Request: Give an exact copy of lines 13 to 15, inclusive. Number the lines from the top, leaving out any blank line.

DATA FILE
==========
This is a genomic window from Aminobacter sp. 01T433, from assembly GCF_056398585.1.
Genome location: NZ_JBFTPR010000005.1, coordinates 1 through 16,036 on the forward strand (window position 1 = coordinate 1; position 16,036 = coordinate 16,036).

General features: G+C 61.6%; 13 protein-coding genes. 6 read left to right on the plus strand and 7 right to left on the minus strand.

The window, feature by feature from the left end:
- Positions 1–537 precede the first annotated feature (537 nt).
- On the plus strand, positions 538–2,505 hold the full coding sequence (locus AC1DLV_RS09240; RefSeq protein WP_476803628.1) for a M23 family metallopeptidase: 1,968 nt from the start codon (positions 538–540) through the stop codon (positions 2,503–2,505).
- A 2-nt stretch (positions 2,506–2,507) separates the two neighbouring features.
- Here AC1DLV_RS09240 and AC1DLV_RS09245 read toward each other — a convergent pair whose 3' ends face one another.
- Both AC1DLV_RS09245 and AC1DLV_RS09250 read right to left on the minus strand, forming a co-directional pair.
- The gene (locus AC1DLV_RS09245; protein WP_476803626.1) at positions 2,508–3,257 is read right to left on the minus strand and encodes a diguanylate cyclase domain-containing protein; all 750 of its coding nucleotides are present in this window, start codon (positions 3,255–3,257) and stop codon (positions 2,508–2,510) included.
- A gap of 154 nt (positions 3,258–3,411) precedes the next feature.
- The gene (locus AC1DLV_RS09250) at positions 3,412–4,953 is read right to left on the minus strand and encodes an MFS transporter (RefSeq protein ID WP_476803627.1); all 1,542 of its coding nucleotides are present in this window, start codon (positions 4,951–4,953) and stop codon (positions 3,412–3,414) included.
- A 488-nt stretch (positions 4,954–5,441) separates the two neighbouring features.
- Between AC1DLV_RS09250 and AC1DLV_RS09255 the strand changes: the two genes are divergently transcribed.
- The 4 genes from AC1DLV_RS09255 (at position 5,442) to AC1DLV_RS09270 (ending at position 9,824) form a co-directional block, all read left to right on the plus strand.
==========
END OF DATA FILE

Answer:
- A 488-nt stretch (positions 4,954–5,441) separates the two neighbouring features.
- Between AC1DLV_RS09250 and AC1DLV_RS09255 the strand changes: the two genes are divergently transcribed.
- The 4 genes from AC1DLV_RS09255 (at position 5,442) to AC1DLV_RS09270 (ending at position 9,824) form a co-directional block, all read left to right on the plus strand.